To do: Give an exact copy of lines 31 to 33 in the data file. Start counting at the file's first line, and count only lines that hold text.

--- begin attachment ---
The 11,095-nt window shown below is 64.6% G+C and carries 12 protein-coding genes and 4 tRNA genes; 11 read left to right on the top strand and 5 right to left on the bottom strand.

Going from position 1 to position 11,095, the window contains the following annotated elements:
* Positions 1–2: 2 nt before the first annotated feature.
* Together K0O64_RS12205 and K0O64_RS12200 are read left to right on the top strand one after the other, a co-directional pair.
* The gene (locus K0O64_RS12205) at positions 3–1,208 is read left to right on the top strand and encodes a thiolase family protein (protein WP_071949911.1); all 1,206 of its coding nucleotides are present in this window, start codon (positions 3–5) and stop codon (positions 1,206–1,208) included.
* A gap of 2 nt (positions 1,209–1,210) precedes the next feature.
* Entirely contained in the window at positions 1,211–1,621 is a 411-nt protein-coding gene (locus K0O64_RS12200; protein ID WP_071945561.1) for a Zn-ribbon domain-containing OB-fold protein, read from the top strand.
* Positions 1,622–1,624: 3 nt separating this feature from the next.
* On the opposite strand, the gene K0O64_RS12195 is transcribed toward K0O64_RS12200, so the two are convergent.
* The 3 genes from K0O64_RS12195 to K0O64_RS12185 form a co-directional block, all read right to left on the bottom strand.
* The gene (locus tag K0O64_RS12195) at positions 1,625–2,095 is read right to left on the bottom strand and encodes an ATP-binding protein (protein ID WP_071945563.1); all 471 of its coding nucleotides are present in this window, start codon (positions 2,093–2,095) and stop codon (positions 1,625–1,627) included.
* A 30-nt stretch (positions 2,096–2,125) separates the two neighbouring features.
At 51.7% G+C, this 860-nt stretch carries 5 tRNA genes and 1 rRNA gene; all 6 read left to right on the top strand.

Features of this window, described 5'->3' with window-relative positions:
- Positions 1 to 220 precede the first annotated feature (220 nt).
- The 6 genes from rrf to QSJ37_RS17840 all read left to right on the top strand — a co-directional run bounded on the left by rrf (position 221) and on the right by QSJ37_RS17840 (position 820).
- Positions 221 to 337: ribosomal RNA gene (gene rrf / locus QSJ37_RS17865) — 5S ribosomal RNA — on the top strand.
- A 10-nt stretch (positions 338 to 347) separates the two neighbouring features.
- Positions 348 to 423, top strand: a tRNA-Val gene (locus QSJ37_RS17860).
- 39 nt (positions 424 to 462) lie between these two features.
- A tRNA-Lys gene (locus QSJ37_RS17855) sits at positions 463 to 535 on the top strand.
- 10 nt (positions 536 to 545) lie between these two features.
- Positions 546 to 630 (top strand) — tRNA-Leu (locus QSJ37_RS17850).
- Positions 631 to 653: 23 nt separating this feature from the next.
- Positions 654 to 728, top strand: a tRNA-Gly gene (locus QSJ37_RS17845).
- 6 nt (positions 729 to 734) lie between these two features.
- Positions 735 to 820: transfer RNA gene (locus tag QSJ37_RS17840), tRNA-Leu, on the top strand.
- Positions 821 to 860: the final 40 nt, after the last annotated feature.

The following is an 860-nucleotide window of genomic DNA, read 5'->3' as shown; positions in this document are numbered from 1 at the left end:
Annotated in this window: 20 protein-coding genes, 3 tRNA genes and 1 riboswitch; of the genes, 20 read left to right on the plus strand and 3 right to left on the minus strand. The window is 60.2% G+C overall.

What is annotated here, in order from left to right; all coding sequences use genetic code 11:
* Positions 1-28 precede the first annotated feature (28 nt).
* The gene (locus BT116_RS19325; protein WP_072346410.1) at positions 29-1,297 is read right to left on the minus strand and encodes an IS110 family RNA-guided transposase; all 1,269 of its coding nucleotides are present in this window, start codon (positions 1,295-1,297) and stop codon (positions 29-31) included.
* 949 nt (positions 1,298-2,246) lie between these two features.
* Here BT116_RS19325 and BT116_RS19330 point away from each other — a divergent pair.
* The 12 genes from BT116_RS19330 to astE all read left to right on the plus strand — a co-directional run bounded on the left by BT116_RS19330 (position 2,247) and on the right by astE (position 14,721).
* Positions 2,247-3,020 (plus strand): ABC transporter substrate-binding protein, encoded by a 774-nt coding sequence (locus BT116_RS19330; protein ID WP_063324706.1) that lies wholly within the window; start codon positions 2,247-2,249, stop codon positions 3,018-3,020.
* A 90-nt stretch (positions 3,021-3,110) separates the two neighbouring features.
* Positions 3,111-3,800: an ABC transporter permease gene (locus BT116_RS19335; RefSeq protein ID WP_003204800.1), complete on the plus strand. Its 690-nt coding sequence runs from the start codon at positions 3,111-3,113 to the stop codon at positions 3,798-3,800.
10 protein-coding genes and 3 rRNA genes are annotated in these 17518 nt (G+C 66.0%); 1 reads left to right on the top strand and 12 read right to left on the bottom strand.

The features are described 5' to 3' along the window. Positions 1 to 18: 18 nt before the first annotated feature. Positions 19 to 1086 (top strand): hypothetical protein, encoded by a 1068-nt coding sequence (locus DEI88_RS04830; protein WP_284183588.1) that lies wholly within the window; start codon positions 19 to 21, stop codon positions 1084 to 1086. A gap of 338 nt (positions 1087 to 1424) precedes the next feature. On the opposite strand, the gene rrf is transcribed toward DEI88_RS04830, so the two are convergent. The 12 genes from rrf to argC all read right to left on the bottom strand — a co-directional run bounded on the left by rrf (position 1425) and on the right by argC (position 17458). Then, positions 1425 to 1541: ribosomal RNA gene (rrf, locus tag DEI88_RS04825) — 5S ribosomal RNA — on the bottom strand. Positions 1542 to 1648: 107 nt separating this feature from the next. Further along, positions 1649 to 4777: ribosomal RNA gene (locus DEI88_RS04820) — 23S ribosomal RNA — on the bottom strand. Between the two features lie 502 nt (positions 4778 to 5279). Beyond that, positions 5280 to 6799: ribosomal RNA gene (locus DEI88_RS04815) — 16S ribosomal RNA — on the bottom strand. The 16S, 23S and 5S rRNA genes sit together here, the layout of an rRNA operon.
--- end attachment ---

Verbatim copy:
What is annotated here, in order from left to right; all coding sequences use genetic code 11:
* Positions 1-28 precede the first annotated feature (28 nt).
* The gene (locus BT116_RS19325; protein WP_072346410.1) at positions 29-1,297 is read right to left on the minus strand and encodes an IS110 family RNA-guided transposase; all 1,269 of its coding nucleotides are present in this window, start codon (positions 1,295-1,297) and stop codon (positions 29-31) included.